• Must provide all of it customers with monthly statements; the amount to due customers and the fact that these funds are available for withdrawal on the customers demand.
  • Must demonstrate that it has made an adequate attempt to deal with customer complaints.

These minimums do seem provide traders with a limited amount of protection, but as is often the case the legislation is only as good as the enforcement of it. There have only been a few examples where the regulator has taken action against firms which have breached the relevant regulation with the ISFC withdrawing GCI Trading’s license for an undisclosed reason. Those who do opt to do business with a brokerage regulated in Belize should realize they will be receiving very limited regulatory protection and oversight.

Belize Forex Brokers

UFX/ UFX Markets

UFX also known as UFX Markets, has a somewhat chequered reputation with the CySEC regulated arm of the business having received a number of negative reviews over the years. In 2014, the brokerage began onloading clients from outside the European Union to a new subsidiary based and regulated in Belize. This allowed the brokerage to take on clients with a lower costs, but also meant that those from outside the EU were no receiving the protection afforded by the firms CySEC license. Read a full review of UFX Markets here.

Exness

Exness who also operate a number of subsidiaries around the world, also operate an arm based and regulated in Belize. Like other brokerages with an Belize based subsidiary the company is used to onboard clients who are in jurisdictions where the provision of FX services is not regulated.

UBK Markets

UBK Markets hold both a CySEC and ISFC licence. In a similar manner to both Exness and UFX, the company onboards clients from outside the European Union to their subsidiary in Belize. While European residents are handed off to UBK Markets Ltd, a CySEC regulated firm. This allows the company to take on clients from the EU, while allowing the company to do business outside the EU at a much lower cost.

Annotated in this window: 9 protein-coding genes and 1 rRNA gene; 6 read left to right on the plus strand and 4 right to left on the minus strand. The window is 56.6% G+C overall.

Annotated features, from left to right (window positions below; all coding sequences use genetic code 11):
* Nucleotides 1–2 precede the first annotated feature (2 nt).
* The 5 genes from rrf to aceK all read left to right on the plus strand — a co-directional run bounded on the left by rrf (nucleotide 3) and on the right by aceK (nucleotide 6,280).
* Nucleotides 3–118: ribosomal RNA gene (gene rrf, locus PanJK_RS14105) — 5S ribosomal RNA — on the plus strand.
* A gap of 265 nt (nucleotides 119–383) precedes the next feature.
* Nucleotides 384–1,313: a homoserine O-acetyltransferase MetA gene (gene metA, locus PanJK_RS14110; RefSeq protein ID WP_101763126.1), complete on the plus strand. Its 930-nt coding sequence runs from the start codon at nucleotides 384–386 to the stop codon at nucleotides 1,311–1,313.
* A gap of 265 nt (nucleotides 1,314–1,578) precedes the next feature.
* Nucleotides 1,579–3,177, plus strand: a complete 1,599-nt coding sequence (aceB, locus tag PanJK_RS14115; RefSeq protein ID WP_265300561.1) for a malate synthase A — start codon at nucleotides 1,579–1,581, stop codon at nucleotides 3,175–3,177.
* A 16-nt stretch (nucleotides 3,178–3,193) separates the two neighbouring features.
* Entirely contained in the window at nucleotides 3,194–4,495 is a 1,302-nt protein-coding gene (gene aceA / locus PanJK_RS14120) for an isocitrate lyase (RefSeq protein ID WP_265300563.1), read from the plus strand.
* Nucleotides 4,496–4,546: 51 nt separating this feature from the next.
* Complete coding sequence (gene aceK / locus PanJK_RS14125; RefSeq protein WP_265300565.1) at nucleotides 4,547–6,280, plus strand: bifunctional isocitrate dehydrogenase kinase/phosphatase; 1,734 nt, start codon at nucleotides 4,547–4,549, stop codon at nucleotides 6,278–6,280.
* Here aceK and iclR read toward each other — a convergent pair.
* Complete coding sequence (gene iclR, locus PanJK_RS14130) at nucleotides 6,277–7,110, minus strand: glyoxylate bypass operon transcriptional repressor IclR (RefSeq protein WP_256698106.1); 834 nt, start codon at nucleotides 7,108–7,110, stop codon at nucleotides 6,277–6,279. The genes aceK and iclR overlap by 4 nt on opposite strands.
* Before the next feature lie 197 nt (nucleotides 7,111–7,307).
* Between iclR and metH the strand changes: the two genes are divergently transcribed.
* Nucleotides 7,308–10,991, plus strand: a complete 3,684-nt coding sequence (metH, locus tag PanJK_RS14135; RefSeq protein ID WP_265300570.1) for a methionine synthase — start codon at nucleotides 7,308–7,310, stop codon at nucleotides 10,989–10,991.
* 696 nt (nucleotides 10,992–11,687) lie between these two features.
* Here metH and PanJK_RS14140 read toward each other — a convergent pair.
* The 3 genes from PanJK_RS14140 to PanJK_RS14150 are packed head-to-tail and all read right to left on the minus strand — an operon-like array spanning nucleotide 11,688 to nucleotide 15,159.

A full list of companies holding a Type F licence can be found on the ISFC Website.

Conclusion

Belize has become a popular destination for FX brokers who want to operate in a favourable jurisdiction. Belize boasts tax haven status and has a regulatory framework which makes it relatively easy for brokerages to obtain and run a brokerage from the jurisdiction. Increasingly, a number of brokerages have begun onboarding customers to their Belize based subsidiaries, despite operating firms regulated in the EU or elsewhere. This has a potential to cause confusion for new customers and it is important traders are clear regarding which entity they are being placed with. While regulation in Belize is particularly light touch, it could be argued that the regulatory law goes further than a number of other popular offshore jurisdictions. Despite this traders seem unlikely to receive any real protection and should take this into account when considering operating with firms based in Belize.